Common foot problems

Arthritis: A condition that slowly wears away joints. One of the first signs of arthritis is when the affected joint seems stiff or achy. As the joint lining or cartilage breaks down, the bones rub against each other, causing pain and swelling.

Athlete’s Foot: A skin infection caused by a fungus. When the feet stay moist, warm and irritated, this fungus can thrive and infect the upper layer of the skin.

Bunion: A common foot ailment that occurs near the joint at the base of the big toe, or on other toes. It is a bony protrusion caused by misaligned bone in the joint.

Corns and calluses: The body’s response to friction or pressure against the skin. Corns usually grow on top of the foot, often at a toe joint. Calluses spread on the bottom of the foot or on the outer edge of a toe or the heel. When the foot rubs the inside of a shoe, the area of skin that is affected thickens.

Flat feet: The arch of your foot is its main supportive structure. If this arch loses strength, the bone framework begins to collapse, causing your foot to flatten. Like a sagging bridge, the weakness in the middle strains the joints at both ends of your foot.

Ganglion: A fluid-filled swelling of the lining of a joint or tendon. Although ganglions can form on any part of the foot, they most often appear on the ankle or on top of the foot. Ganglions tend to change in size and usually grow slowly. They can vary from the size of a small pea to the size of a golfball.

Gout: A disease that affects the joints. It is caused by an excess or uric acid, a waste product made by the body. It can cause a hot, painful feeling in your big toe or ankle. Your joints may also appear to be swollen and inflamed.

Hammer Toe: The buckling of any of the toe joints is known as a “hammer toe.” Joints that are affected are normally at the end or middle of the toe, as well as the joint near the ball of the foot. These joints actually curl due to a muscle imbalance, or because of tight tendons.

Ingrown toenail: Occurs when a toenail edge embeds itself into the surrounding skin.

Nail fungus: A stubborn infection in the bed of the toenail.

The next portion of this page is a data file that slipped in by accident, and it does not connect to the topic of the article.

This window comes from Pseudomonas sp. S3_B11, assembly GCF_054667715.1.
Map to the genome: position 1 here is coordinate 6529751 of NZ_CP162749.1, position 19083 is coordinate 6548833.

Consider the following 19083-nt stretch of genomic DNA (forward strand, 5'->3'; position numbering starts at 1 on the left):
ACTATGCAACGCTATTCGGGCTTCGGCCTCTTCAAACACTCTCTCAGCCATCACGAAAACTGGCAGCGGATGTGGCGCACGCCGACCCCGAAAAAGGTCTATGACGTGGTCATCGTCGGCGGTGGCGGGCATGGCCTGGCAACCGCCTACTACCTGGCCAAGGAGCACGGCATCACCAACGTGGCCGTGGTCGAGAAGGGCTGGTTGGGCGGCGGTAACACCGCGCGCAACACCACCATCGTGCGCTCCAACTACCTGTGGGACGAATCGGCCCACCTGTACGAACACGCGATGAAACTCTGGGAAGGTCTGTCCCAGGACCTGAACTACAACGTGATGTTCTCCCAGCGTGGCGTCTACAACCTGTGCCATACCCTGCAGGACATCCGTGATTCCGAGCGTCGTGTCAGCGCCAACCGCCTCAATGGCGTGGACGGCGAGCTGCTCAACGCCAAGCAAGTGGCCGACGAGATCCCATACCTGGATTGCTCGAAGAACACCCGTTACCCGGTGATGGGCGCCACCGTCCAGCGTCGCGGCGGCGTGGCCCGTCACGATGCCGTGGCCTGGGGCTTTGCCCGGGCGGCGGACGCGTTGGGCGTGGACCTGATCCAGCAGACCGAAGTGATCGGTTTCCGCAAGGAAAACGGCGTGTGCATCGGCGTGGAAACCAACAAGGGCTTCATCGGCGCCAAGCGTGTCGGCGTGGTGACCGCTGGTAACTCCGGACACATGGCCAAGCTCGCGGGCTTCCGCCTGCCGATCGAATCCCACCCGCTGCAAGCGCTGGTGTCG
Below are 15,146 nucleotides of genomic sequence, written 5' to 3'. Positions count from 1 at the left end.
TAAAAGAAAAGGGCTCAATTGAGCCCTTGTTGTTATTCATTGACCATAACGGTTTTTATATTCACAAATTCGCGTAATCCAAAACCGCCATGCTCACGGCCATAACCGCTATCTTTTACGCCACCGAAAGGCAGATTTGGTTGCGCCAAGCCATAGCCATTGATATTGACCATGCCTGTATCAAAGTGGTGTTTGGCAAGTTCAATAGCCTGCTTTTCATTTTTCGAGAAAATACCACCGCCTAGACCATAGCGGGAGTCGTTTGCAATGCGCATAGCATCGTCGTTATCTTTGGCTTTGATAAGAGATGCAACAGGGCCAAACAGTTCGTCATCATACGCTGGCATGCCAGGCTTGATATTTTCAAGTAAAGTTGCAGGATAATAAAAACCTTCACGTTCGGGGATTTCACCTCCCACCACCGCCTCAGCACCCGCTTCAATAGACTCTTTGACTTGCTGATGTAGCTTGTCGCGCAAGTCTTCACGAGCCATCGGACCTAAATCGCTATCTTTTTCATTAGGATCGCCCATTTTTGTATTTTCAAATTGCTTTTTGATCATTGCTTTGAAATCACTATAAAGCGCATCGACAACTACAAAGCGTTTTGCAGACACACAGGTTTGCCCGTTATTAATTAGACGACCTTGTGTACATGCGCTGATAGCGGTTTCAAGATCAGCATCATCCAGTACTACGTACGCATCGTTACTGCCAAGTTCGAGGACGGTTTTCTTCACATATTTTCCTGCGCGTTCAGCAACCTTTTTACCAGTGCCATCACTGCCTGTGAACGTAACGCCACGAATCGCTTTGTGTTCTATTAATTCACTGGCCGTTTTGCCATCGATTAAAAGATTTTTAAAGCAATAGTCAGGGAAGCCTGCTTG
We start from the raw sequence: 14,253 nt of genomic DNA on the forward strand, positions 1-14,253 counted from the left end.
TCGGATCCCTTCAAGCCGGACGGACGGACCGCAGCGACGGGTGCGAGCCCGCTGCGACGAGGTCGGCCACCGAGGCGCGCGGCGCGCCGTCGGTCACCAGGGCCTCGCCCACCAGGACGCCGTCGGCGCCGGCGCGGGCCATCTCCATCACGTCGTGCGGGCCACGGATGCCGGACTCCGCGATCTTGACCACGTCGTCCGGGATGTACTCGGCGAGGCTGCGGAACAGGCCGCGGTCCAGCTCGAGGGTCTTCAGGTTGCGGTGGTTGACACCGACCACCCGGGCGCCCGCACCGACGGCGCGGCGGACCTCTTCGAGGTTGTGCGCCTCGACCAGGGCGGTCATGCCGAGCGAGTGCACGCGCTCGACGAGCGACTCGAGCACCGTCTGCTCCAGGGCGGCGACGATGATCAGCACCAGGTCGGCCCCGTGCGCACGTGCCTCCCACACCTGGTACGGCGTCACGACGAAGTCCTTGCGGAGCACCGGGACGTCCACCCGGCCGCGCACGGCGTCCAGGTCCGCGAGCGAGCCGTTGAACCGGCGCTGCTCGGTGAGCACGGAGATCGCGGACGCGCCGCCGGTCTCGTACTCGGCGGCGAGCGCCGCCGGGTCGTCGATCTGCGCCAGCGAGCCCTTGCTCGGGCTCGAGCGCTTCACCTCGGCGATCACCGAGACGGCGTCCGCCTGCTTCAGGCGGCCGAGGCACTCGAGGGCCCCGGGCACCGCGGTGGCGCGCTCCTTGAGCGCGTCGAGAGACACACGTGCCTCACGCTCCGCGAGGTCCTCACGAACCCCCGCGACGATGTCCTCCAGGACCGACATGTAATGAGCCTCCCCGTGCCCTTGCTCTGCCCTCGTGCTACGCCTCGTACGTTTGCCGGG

Neuroma: A painful growth of nerve tissue in the foot. It forms when bones in the feet press together and irritate a nerve. It may be caused by wearing tight or poorly fitting shoes, or by repeated stress on the foot.

Peripheral Neuropathy: A disease that can damage nerves in the feet and prevent them from working properly. This is most common in people with diabetes. Neuropathy can also be caused by poor nutrition, injury and other diseases.

Heel pain: One of the most common foot ailments. It is often related to a condition called Plantar Fasciitis. The plantar fascia is a ligament-like band running from the heel to the ball of the foot.

Pressure ulcers: Sores that occur when pressure cuts off the blood supply to the skin. Stress caused by the body’s weight and the impact of striking the ground place the ball of the foot, the big toe and the heel at risk.

Wart: An infection caused by a virus, which can invade your skin through small cuts or breaks. Over time, the wart develops into a hard, rough growth on the surface of the skin. A wart is most commonly seen on the bottom of the foot (referred to as a plantar wart), but can also appear on the top.

In addition to treatment, we offer:

Custom-made orthotics: Most foot pain is the result of a faulty relationship between the bones and muscles of the foot. Even the slightest misalignment can result in significant discomfort that can lead to problems, such as bunions, hammer toes, arch and heel pain, corns, knee pain and back pain.

Diabetic foot care and wound care: Many symptoms of diabetes occur first in the feet, and podiatrists are often the first to discover diabetes in patients. Common diabetic foot problems include infection, ulcers, poor circulation, neuropathy, nail fungus and foot deformities that may place the patient at a greater risk of infection.

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